Here’s a goal on which to fix our gaze.”


High and lofty are Ideals.

In their absence we’ve

No kind of map or compass,

No social steering wheel.


The Ideal is not realistic,

I get it.

It’s never played out or lived.


Yet without It’s fire and passion,

Without It’s noble dream,

There is no vision and we’re left to wander,

“Where do I go from here?”


Twenty-First Century Treatise: Applying the Laws of Nature to Human Civilization: Installment No. 2, Personal Balance

In the First Installment of the work “Twenty-First Century Treatise” we examined the idea that our current way of living has allowed us to become distant from Nature and we’ve forgotten some of Nature’s Laws in the process.   We discussed the notion that no matter how complex our civilizations and societies become, we are still bound to the Laws of Nature in the same way the stars, the weather, and our fellow four-legged animals are bound to them and even our social constructs must conform to those Laws.   Two of the most important Laws to which we are subject are those of Dichotomies and Balance.  Nature is ubiquitous with various forms of light and dark, positive and negative, male and female.  Nature is also constantly striving for balance among the multitudes of those opposites.  Our personal lives are no different, we struggle for balance in this area as well, just check out the self-help section of any local bookstore.

Personal Balance

Beginning with our physical being, our selves demand balance.   Consider that our bodies work diligently to keep our temperature at a toasty 98.6 degrees.  If we do not keep a balanced sleep to wake ratio our brains do not function right, we are irritable and prone to make poor decisions, even to the point of putting ourselves or others in life threatening situations. Our bodies work best on a balanced diet and any weightlifter knows the importance of getting in their ‘leg days’ in order to keep a physical symmetry.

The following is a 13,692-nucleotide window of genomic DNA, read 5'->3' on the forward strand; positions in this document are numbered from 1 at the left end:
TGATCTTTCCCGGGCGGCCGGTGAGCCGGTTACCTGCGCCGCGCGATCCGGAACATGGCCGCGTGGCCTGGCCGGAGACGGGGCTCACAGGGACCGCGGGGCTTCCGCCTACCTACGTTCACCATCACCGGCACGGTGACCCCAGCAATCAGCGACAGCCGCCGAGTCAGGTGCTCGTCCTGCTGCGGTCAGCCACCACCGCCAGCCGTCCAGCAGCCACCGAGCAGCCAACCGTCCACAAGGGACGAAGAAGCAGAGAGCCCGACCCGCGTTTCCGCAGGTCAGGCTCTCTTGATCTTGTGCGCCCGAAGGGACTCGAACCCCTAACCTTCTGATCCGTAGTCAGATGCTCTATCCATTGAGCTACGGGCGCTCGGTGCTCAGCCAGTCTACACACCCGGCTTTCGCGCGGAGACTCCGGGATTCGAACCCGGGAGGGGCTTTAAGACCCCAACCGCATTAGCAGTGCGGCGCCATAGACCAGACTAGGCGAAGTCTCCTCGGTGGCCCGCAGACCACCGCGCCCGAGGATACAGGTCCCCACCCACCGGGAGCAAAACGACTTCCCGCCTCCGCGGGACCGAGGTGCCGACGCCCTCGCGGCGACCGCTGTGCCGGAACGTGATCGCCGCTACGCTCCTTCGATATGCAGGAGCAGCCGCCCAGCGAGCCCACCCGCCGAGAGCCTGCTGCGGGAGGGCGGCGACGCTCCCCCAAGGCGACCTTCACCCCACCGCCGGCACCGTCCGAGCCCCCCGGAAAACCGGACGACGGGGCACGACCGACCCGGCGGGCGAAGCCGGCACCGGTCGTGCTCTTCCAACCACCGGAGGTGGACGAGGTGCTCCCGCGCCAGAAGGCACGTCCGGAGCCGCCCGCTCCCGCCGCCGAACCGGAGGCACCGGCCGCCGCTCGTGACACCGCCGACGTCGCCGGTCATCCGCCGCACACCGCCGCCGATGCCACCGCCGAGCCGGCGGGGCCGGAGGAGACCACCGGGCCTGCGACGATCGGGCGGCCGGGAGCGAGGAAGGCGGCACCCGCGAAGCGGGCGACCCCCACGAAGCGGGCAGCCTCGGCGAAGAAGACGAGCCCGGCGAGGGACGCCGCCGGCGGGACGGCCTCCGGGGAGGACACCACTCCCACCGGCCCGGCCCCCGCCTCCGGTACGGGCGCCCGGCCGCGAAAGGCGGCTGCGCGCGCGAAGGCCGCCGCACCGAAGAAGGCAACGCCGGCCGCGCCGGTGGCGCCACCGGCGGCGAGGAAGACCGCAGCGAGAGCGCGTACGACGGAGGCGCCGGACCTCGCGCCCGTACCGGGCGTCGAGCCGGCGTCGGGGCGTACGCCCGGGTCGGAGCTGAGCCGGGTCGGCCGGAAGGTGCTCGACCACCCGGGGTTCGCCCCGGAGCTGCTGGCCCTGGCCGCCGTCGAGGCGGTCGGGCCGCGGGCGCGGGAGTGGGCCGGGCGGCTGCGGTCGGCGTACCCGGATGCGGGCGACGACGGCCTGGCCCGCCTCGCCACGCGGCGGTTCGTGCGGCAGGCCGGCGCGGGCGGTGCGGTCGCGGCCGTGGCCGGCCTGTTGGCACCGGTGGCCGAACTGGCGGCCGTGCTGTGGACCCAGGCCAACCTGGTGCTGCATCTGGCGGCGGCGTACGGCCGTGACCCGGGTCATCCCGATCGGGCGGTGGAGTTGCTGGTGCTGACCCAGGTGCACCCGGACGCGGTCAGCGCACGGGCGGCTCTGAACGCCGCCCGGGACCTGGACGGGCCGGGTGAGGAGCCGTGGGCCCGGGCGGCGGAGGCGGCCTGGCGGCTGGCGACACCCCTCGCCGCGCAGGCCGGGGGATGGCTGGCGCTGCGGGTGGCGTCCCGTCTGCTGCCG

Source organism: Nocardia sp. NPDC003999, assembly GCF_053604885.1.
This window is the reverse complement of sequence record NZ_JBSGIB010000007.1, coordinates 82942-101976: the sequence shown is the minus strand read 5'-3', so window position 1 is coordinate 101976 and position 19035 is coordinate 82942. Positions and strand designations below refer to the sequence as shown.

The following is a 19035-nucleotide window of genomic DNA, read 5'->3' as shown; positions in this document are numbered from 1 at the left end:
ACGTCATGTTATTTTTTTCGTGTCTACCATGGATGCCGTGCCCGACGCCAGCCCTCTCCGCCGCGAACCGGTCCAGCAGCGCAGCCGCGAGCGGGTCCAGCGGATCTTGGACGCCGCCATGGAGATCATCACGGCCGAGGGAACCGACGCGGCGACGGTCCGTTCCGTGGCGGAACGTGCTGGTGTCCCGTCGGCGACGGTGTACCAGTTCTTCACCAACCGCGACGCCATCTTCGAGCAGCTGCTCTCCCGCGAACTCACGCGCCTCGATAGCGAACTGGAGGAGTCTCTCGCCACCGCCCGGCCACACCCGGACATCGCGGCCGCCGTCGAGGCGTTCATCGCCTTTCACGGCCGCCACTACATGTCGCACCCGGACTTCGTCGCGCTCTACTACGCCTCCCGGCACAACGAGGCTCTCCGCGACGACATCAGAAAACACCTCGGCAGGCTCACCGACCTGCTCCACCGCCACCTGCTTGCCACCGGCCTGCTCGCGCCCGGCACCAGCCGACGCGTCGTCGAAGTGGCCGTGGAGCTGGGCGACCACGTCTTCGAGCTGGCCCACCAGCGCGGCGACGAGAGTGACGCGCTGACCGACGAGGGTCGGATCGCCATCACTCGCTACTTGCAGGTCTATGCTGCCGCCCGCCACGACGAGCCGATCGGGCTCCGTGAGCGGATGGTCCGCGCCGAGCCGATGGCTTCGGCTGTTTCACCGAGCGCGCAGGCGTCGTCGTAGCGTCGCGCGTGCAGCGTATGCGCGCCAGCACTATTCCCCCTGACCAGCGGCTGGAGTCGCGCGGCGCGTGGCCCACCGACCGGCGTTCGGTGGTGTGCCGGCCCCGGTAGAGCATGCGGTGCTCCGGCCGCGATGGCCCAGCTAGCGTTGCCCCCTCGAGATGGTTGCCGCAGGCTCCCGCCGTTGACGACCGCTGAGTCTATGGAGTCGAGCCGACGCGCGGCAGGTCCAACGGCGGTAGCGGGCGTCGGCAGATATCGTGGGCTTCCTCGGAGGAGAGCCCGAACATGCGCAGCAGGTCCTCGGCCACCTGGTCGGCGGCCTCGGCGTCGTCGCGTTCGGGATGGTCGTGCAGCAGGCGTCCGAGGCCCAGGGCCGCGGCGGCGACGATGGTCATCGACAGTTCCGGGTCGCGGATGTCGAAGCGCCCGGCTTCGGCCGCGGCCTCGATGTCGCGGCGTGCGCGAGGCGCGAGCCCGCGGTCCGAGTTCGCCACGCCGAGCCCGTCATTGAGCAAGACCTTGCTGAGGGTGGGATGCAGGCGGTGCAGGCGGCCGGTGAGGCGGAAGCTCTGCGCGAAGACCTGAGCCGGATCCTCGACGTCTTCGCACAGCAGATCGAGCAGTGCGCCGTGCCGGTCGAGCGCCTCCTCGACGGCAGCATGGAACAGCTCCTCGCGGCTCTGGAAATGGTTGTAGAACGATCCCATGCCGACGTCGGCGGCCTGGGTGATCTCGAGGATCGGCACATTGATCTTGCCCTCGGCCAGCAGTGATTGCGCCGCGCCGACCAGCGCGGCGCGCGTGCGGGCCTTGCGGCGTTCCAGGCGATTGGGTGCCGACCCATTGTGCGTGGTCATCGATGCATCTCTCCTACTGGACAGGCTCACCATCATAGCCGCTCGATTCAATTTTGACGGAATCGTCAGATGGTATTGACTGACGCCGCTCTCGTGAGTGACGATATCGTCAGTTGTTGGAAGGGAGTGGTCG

While our bodies automatically balance themselves, because we have a conscience, we also seek balance between our body and mind, our work and home, and within our relationships.  In this day and age however, it takes almost no effort to become imbalanced in our personal lives.

There is an interesting issue hidden within the idea of mind/body balance that’s important to understand, and its the reason we become imbalanced so easily.  This particular kind of balance wasn’t really a big deal until our societies became so complex that we work mostly indoors.  Remember, until just  two or three hundred years ago, we were living much more intimately with Nature, our work schedules followed the cycles of Nature as we worked mostly in the summer and during the long daylight hours.   We also engaged in a much more physical lifestyle:  we had to labor over the soil to provide our food and we walked or rode to our destinations. (Interestingly, and I would submit in natural reaction to our less physically demanding work, we’ve created an entire industry of exercise equipment and gyms in an effort to give our bodies the workout they miss with our new sedentary way of life.)  Our brains and minds developed in concert with our bodies over millions of years of intimate, consistent interaction with Nature.  The mind and body balanced without effort.  Now however, our constructed way of life allows us to completely defy Nature’s cycles of night and day, summer and winter.  We keep to a rigid 8 to 5 schedule, every day, regardless of the season and the light.  We ignore our internal rhythm, wired by millions of years, and pull the ‘hoot owl’ or graveyard shifts (we aren’t  meant to be a nocturnal animal).   Scientists are finding out that workers who pull the ‘third shift’ have significantly more health problems including messed up metabolisms and increased risks of some cancers and heart problems.  Our disconnection with Nature and discordant lifestyle inherently leads to mind/body imbalance; I surmise that many of our health problems are manifestations of the stress related environment in which we currently find ourselves.